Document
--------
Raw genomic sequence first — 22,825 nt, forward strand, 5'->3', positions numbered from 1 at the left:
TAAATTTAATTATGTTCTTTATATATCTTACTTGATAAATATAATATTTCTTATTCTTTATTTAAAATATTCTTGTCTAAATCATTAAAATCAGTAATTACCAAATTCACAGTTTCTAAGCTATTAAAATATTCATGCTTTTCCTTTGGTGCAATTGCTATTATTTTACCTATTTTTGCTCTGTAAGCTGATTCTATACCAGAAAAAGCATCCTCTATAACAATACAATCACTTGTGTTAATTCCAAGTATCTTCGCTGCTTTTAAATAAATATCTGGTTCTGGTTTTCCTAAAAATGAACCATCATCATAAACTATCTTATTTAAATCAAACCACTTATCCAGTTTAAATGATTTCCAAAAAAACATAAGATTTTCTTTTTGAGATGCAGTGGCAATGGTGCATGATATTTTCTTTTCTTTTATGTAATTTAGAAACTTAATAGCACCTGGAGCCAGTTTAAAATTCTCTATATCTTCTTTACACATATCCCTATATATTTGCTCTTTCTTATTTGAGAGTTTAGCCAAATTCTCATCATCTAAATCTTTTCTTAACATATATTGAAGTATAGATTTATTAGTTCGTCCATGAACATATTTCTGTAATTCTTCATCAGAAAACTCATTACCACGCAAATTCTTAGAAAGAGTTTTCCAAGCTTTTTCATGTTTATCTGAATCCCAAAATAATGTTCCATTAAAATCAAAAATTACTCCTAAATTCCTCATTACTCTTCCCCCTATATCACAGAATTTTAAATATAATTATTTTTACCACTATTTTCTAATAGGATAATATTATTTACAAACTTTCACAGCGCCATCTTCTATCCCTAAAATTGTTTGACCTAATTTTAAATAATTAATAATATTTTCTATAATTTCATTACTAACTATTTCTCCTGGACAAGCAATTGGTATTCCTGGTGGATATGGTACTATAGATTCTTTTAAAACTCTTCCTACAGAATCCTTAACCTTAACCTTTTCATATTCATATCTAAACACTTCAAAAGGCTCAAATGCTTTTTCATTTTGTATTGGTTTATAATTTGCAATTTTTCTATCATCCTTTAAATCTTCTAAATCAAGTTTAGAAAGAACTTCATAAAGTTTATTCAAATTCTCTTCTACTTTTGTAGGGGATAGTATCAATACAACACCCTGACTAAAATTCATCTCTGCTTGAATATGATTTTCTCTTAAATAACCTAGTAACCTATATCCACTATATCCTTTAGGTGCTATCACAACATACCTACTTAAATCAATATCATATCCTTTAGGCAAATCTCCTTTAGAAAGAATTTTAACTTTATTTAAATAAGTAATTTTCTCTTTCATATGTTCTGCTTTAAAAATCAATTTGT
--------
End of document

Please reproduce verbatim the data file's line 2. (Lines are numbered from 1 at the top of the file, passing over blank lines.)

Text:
TAAATTTAATTATGTTCTTTATATATCTTACTTGATAAATATAATATTTCTTATTCTTTATTTAAAATATTCTTGTCTAAATCATTAAAATCAGTAATTACCAAATTCACAGTTTCTAAGCTATTAAAATATTCATGCTTTTCCTTTGGTGCAATTGCTATTATTTTACCTATTTTTGCTCTGTAAGCTGATTCTATACCAGAAAAAGCATCCTCTATAACAATACAATCACTTGTGTTAATTCCAAGTATCTTCGCTGCTTTTAAATAAATATCTGGTTCTGGTTTTCCTAAAAATGAACCATCATCATAAACTATCTTATTTAAATCAAACCACTTATCCAGTTTAAATGATTTCCAAAAAAACATAAGATTTTCTTTTTGAGATGCAGTGGCAATGGTGCATGATATTTTCTTTTCTTTTATGTAATTTAGAAACTTAATAGCACCTGGAGCCAGTTTAAAATTCTCTATATCTTCTTTACACATATCCCTATATATTTGCTCTTTCTTATTTGAGAGTTTAGCCAAATTCTCATCATCTAAATCTTTTCTTAACATATATTGAAGTATAGATTTATTAGTTCGTCCATGAACATATTTCTGTAATTCTTCATCAGAAAACTCATTACCACGCAAATTCTTAGAAAGAGTTTTCCAAGCTTTTTCATGTTTATCTGAATCCCAAAATAATGTTCCATTAAAATCAAAAATTACTCCTAAATTCCTCATTACTCTTCCCCCTATATCACAGAATTTTAAATATAATTATTTTTACCACTATTTTCTAATAGGATAATATTATTTACAAACTTTCACAGCGCCATCTTCTATCCCTAAAATTGTTTGACCTAATTTTAAATAATTAATAATATTTTCTATAATTTCATTACTAACTATTTCTCCTGGACAAGCAATTGGTATTCCTGGTGGATATGGTACTATAGATTCTTTTAAAACTCTTCCTACAGAATCCTTAACCTTAACCTTTTCATATTCATATCTAAACACTTCAAAAGGCTCAAATGCTTTTTCATTTTGTATTGGTTTATAATTTGCAATTTTTCTATCATCCTTTAAATCTTCTAAATCAAGTTTAGAAAGAACTTCATAAAGTTTATTCAAATTCTCTTCTACTTTTGTAGGGGATAGTATCAATACAACACCCTGACTAAAATTCATCTCTGCTTGAATATGATTTTCTCTTAAATAACCTAGTAACCTATATCCACTATATCCTTTAGGTGCTATCACAACATACCTACTTAAATCAATATCATATCCTTTAGGCAAATCTCCTTTAGAAAGAATTTTAACTTTATTTAAATAAGTAATTTTCTCTTTCATATGTTCTGCTTTAAAAATCAATTTGT